Williams v. Condon, No. 3392.

CourtCourt of Appeals of South Carolina
Writing for the CourtANDERSON, J.
Citation347 S.C. 227,553 S.E.2d 496
Decision Date01 October 2001
Docket NumberNo. 3392.
PartiesTim WILLIAMS, Appellant, v. Charles M. CONDON, individually and as Attorney General of South Carolina, W. Barney Giese, individually and as Solicitor of the Fifth Judicial Circuit of South Carolina, Douglas A. Churdar, and Robert Cook, Defendants, of whom Charles M. Condon, individually and as Attorney General of South Carolina and W. Barney Giese, individually and as Solicitor of the Fifth Judicial Circuit of South Carolina are, Respondents.

347 S.C. 227
553 S.E.2d 496

Tim WILLIAMS, Appellant,
v.
Charles M. CONDON, individually and as Attorney General of South Carolina, W. Barney Giese, individually and as Solicitor of the Fifth Judicial Circuit of South Carolina, Douglas A. Churdar, and Robert Cook, Defendants, of whom Charles M. Condon, individually and as Attorney General of South Carolina and W. Barney Giese, individually and as Solicitor of the Fifth Judicial Circuit of South Carolina are, Respondents

No. 3392.

Court of Appeals of South Carolina.

Heard June 5, 2001.

Decided October 1, 2001.


347 S.C. 229
Francis T. Draine, of Columbia, for appellant

347 S.C. 230
Vinton D. Lide, of Lexington; and J. Emory Smith, Jr., of Columbia, for respondents

ANDERSON, J.:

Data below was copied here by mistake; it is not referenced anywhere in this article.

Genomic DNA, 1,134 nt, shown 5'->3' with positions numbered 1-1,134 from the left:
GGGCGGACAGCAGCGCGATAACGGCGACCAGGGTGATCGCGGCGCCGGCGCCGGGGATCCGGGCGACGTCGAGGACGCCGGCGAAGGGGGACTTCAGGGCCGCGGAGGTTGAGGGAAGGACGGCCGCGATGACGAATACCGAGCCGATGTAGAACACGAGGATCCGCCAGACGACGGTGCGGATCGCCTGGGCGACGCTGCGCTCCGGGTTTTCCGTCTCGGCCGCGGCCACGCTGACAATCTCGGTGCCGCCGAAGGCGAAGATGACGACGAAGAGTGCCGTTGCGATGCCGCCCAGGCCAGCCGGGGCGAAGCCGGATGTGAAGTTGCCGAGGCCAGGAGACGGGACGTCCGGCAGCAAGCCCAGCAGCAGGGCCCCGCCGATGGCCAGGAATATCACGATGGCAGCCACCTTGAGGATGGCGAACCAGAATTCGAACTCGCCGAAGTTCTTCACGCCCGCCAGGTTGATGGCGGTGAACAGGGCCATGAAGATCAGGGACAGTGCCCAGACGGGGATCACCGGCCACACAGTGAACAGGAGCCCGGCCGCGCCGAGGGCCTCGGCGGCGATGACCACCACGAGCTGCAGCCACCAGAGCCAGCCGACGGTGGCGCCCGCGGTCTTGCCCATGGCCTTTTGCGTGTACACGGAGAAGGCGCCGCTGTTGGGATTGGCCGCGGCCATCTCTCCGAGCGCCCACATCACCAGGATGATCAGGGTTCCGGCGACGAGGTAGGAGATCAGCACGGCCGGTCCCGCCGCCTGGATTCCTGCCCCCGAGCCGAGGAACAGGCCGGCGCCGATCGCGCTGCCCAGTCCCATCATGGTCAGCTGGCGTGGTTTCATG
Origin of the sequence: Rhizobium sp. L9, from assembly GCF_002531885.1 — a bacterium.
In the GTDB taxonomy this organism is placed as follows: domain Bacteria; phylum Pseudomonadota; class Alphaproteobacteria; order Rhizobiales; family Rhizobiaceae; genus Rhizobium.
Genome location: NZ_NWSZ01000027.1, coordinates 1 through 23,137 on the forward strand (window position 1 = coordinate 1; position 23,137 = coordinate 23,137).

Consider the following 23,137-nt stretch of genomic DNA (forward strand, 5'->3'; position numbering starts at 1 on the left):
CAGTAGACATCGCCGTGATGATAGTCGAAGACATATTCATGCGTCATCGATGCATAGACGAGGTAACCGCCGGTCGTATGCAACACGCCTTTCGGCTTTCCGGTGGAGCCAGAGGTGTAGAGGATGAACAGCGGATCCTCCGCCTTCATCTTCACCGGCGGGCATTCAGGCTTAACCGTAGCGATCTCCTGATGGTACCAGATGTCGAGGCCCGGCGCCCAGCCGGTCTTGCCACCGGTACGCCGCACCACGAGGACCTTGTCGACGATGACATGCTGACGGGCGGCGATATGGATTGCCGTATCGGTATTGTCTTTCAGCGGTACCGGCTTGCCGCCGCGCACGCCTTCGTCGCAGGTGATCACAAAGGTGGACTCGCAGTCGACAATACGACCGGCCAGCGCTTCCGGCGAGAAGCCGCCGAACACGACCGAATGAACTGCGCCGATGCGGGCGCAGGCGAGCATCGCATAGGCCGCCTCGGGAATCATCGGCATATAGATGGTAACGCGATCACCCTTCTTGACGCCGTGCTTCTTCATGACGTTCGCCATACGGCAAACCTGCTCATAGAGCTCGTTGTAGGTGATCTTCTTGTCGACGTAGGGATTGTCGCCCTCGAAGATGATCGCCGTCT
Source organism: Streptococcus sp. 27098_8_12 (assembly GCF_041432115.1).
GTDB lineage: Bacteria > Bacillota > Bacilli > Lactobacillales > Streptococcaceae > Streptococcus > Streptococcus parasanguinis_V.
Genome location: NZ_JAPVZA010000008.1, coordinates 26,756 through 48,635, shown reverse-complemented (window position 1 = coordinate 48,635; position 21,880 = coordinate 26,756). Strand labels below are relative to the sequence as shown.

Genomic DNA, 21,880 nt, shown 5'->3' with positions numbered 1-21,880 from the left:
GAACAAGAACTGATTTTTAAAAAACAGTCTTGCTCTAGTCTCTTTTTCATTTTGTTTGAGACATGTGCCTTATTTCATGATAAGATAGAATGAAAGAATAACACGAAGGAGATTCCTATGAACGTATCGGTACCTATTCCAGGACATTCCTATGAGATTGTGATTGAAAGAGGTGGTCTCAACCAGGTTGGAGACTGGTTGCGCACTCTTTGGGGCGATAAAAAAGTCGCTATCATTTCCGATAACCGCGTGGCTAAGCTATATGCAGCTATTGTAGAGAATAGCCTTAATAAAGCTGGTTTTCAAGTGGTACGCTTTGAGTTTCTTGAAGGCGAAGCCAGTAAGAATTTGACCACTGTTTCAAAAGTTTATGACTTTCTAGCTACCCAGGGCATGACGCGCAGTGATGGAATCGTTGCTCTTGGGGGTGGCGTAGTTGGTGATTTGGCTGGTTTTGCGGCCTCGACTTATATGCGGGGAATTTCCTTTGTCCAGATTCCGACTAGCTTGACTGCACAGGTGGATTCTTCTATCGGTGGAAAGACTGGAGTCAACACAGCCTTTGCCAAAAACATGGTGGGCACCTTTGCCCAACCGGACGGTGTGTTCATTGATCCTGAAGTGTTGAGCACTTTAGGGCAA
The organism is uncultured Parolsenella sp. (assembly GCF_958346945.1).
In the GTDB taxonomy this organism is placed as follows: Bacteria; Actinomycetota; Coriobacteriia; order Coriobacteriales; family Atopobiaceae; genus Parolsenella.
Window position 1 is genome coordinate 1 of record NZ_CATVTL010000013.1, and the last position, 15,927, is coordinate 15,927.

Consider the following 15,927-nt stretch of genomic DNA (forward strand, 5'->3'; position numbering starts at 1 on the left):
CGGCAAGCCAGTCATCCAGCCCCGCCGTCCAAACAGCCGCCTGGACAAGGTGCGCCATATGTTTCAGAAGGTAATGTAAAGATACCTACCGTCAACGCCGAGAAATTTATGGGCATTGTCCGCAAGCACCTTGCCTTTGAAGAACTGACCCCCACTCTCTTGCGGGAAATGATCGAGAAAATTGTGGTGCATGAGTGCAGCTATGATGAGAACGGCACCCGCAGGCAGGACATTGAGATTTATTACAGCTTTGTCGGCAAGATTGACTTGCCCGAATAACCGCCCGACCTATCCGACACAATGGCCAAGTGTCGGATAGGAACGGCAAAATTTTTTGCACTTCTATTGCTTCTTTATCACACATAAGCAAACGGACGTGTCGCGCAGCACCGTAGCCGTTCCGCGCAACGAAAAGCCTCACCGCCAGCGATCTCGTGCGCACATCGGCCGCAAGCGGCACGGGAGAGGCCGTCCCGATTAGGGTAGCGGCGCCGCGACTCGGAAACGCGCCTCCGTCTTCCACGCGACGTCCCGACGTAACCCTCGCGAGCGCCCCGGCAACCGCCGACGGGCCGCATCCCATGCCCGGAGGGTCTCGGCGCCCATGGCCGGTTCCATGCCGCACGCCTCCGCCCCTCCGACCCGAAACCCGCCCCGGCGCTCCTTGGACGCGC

Tim Williams sued Charles M. Condon and W. Barney Giese, individually and in their official capacities, seeking damages resulting from their alleged violations of 42 U.S.C.A. § 1983 and common law tortious conduct. Condon is the Attorney General of South Carolina. Giese is the Solicitor of the Fifth Judicial Circuit. Condon and Giese, asserting their immunity as prosecutors, moved pursuant to Rule 12(b)(6) for dismissal of Williams' action. The Circuit Court granted the motion and dismissed the case. We affirm.

FACTS/PROCEDURAL HISTORY

Williams was an employee of Premier Investigations ("Premier"), a Florida corporation. At the time the events giving rise to this dispute occurred, Premier's principal place of business was North Carolina with operations in South Carolina. Robert Cook, a North Carolinian, was Premier's chief executive officer. Williams, a resident of Richland County, sued Premier and Cook in South Carolina for unpaid wages and other compensation. Premier and Cook confessed judgment. Soon after, Cook accused Williams of sending a letter to other former employees of Premier that allegedly contained language inciting the recipients to also sue for back pay. Cook alerted Giese to the matter. Giese's office conducted an investigation of Williams' alleged activities. This investigation included interviewing Cook, Tim Belue, a former South Carolina employee of Premier, and Belue's former wife, Candace Belue. Giese elected to prosecute Williams for barratry. The grand jury returned a direct indictment of Williams on this charge.

Giese called the case for trial; however, before proceedings began, the presiding circuit judge recused himself and suggested referral of the prosecution to the Attorney General. Condon assumed responsibility for the matter. At trial, the court found the State's evidence could not support a conviction and directed a verdict, sua sponte, in Williams' favor.

347 S.C. 231
Following the trial, Williams brought a civil suit naming, among others, Condon and Giese as defendants in both their individual and official capacities. Regarding his action against Condon and Giese, Williams asserted claims for violations of his constitutional rights under § 1983, false arrest, malicious prosecution, and negligence